Judge clears the way for a lawsuit challenging LAPD's vehicle impound policy

A Los Angeles judge has turned down a motion to dismiss a lawsuit challenging the LAPD's new vehicle impound policy.
A Los Angeles judge has turned down a motion to dismiss a lawsuit challenging the LAPD's new vehicle impound policy.

The Los Angeles police officers union and a conservative government watchdog group won their first legal step in challenging the city’s new policy on vehicle impounds.

L.A. Superior Court Judge Terry Green overruled a motion Friday that would have essentially dismissed the case against the city.

The ruling allows the lawsuit filed by the Los Angeles Police Protective League and Judicial Watch to move forward.

The California Vehicle Code requires that police impound an unlicensed driver's car for 30 days. The new LAPD impound policy states an officer can release that vehicle to another licensed driver.

It also allows unlicensed drivers to retrieve their cars from the city’s tow yard the next day, without having to wait a full month.

The Los Angeles Police Protective League argues that the LAPD’s impound directive, Special Order 7, implemented in April, puts officers in a legal bind because it contradicts the state vehicle code.

“It’s a legislative policy choice that officers should have that discretion,” said Paul Orfanedes, attorney for Judicial Watch. “We think more importantly, that it sends a strong message to deter people from driving without licenses.”

Judicial Watch also filed a lawsuit against the city, which was eventually merged with the police union’s suit. The conservative watchdog group puts an immigration spin on the issue, saying it doesn’t want taxpayer money spent on implementing the policy.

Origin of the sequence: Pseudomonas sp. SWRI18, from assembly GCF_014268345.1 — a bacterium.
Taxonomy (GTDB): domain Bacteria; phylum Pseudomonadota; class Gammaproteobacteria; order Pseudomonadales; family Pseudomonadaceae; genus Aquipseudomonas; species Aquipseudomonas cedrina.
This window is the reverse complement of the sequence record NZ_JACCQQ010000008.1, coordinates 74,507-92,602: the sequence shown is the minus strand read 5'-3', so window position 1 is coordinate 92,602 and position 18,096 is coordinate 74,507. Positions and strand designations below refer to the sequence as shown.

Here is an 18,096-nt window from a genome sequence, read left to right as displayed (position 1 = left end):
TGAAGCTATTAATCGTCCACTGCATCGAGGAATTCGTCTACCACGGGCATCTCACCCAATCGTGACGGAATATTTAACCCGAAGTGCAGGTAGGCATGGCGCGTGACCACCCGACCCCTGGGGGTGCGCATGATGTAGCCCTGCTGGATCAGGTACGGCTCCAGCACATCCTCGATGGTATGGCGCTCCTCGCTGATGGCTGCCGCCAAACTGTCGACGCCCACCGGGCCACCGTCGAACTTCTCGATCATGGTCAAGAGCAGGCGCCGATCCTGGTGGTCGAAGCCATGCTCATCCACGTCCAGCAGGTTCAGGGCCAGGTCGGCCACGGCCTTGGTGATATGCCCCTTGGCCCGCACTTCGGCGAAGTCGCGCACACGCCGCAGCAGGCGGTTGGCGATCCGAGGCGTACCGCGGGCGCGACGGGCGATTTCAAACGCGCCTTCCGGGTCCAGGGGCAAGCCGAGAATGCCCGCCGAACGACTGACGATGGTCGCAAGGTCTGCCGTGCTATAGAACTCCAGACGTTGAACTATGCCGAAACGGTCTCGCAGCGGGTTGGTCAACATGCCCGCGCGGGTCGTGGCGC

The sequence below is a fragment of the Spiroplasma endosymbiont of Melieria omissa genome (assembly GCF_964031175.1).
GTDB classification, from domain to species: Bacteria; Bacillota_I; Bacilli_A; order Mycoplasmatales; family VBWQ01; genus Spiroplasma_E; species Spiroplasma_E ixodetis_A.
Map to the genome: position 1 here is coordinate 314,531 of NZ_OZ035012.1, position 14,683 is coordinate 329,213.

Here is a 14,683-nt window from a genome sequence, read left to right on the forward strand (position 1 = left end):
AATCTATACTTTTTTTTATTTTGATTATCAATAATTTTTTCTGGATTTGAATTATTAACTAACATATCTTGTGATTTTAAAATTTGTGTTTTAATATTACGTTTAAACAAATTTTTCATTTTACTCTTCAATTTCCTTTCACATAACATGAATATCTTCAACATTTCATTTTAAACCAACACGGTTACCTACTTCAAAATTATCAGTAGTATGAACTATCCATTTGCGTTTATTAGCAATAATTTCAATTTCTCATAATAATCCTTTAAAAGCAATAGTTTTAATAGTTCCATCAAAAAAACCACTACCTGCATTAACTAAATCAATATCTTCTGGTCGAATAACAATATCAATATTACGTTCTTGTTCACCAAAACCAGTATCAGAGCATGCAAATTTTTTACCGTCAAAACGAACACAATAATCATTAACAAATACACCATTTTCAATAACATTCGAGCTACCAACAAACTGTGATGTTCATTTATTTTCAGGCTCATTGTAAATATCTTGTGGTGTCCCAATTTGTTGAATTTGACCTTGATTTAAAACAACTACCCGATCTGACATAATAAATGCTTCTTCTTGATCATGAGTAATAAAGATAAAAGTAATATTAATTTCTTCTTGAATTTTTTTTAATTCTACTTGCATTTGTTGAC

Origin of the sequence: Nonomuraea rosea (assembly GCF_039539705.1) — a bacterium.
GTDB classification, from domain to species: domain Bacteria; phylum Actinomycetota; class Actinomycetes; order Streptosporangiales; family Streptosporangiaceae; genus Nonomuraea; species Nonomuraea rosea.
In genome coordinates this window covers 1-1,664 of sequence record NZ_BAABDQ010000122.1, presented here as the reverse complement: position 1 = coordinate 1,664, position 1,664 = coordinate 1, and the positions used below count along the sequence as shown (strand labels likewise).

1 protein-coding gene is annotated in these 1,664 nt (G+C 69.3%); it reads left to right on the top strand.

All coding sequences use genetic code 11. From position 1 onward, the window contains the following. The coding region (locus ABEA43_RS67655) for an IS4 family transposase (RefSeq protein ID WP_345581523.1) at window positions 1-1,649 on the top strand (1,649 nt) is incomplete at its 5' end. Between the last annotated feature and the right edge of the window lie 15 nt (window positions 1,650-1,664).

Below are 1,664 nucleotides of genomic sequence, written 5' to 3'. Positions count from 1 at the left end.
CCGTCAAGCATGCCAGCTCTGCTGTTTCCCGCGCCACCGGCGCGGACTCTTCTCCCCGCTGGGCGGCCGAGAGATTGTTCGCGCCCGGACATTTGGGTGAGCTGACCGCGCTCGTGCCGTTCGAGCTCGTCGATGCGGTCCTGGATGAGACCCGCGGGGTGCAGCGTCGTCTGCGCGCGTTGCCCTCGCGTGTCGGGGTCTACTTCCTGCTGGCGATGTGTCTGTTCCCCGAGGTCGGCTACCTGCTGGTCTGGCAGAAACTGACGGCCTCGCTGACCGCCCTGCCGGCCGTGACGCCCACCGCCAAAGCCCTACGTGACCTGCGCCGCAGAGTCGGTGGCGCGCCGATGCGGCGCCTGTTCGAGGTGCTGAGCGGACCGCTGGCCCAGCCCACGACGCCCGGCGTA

Judge Green said he was reluctant to decide the case so early in the legal process. He added he believes there are some “facial inconsistencies” between LAPD’s impound policy and the state’s vehicle codes.  

“This is an onion that has many, many layers,” he said.

The city argues that Special Order 7 offers guidelines to officers. The state attorney general’s office concluded in May that the city’s impound policy is legal because local agencies may adapt their own standards.

“There’s case law on point that says cities can pass policies to guide the discretion of officers,” said Lucero Chavez, attorney with the ACLU of Southern California.

ACLU-SC joined the case to defend the city on behalf of CHIRLA and LA Voice, two immigration rights groups. The groups protested that the state’s 30-day impound rule, claiming it disproportionately affected illegal immigrants.

“At the end of the day seizures still have to be reasonable,” said Chavez. “Local jurisdictions still have the discretion to implement policies consistent with the Fourth Amendment and the vehicle code.”

The judge directed the two sides to file motions for future hearings and set a trial date for September. The city of Los Angeles also has 30 days to ask another judge for a second opinion.